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Nation’s Top Female Colleges Give a Warm Welcome to Trans Women

In 2013, Calliope Wong applied to all-female Smith College in Massachusetts, and her application wasn't even looked at — simply because Wong's paperwork showed that although she identifies as a woman, she was born male.

Wong launched a nationwide protest and, today, largely because of her activism, a group of single-sex colleges welcome transgender women like her.

As LGBT groups mourn the killings of 49 people at a gay Orlando nightclub, many are reflecting on a culture of discrimination, even at some of the nation's most liberal institutions.

But according to nonprofit GLAAD, which describes itself as the "communications epicenter of the LGBT movement," there have been huge strides in higher education. Top all-female colleges Smith, Wellesley, Bryn Mawr, Barnard and Mount Holyoke now all have strong policies supporting transgender women.

"Transgender people are starting to live as their authentic selves at younger ages," said Nick Adams, director of GLAAD's transgender media program. "Thanks to advocates like Calliope Wong, young trans women can attend any college in the country."

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"And when women's colleges like Smith acknowledge that trans women are women, it sends a powerful message to everyone in this country that trans women should be treated just like any other woman," he told NBC News.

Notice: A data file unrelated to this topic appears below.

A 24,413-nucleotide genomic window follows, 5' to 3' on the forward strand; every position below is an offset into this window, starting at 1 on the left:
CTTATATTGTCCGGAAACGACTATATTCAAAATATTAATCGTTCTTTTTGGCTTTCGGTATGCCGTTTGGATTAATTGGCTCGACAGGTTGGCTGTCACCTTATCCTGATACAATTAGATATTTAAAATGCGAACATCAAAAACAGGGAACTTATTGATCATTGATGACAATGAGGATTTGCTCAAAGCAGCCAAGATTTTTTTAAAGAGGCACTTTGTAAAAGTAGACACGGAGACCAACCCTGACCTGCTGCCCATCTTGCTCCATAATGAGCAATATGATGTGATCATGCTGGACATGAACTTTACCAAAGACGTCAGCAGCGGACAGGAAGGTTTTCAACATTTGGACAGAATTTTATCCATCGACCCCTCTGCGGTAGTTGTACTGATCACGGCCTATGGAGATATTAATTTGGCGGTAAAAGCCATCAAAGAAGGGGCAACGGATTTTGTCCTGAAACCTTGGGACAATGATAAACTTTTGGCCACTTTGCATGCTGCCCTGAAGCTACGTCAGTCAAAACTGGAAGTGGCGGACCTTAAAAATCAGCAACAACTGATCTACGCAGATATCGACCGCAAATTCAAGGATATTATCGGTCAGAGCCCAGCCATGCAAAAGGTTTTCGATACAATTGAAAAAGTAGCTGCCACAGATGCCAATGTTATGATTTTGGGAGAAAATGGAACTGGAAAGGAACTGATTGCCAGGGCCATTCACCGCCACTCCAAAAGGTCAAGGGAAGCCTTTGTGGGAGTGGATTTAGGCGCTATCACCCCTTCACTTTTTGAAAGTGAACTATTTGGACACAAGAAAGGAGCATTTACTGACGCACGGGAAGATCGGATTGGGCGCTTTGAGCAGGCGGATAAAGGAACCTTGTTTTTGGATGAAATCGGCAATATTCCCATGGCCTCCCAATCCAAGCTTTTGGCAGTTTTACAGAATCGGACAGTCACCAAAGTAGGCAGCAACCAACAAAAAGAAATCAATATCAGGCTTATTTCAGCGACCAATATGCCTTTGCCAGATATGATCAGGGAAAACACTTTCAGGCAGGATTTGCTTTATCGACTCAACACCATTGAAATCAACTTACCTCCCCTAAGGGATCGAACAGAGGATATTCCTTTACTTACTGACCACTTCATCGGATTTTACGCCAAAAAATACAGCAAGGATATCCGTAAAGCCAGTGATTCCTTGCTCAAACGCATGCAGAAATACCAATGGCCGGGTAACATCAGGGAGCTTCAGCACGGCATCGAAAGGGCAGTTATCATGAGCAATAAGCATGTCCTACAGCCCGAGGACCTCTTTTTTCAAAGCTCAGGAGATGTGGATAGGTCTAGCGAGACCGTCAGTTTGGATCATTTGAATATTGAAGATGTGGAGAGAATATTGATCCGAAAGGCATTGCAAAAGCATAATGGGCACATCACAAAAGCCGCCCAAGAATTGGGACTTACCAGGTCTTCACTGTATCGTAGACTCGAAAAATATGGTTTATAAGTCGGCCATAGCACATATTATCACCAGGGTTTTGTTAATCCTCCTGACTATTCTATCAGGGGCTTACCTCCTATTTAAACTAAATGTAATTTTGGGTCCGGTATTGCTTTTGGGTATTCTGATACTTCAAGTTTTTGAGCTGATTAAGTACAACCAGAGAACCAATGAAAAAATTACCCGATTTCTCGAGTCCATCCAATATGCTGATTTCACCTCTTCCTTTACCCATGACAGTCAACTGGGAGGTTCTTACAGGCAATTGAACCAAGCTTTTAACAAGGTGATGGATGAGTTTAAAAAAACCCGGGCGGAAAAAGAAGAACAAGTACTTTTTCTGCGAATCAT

Calliope Wong
Transgender student Calliope Wong poses for a photograph on the campus of the University of Connecticut in 2014. Jessica Hill / AP file

Wong, now 21, was unsuccessful in gaining admission to Smith, but she just graduated early from the University of Connecticut honors program as a stand-out poet and advocate for those who are transgender.

"This does not mean that I am in any way giving up on my cause," she said during her earlier media campaign. "I do this for the transfolk after me, so that they might inherit better policies and a more just system of education."

Smith, which had said Wong's paperwork didn't match her self-identified application, changed its policy in 2015. Now anyone who identifies as female may apply, regardless of their biological gender.

Nearby Mount Holyoke was one of the first to change its policy, in 2014.

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"Being a woman is not static," college president Lynn Pasquerella told NBC News. "It's a social construct, just as race is a social construct."

Wong's case created a "sense of urgency to move quickly and make explicit our commitment to be as inclusive as possible while retaining our mission as a women's college," she added.

Since then, about 10 women a year are "actively transitioning," according to Pasquerella.

In addition to welcoming transgender women, the college supports biologically born women who may transition to male during their enrollment.

"Trans men also have a presence on campus and are fully embraced by our diverse student body," she said.

Because Mount Holyoke is part of a five-college system with other co-ed institutions, "it hasn't really changed the feel of the classroom," she said.

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"We are not abandoning our mission," Pasquerella said. "We understand gender fluidity … It's complicated and we believe it's truly a human rights and civil rights issue."

Wong told NBC News she was unavailable for an interview, but a feature on her this year in UConn Magazine lauded her activism.

Wong, who majored in English and pre-med, said she wants to be a "culturally competent" endocrinologist working with patients with hormonal disorders and those who are transgender.

"I am many other things besides trans," she told the magazine. "I have a lot of room to grow. As people grow they become more things. It's our job as people to integrate these parts and to give other people the potential to integrate, too. We have a lot to learn from one another."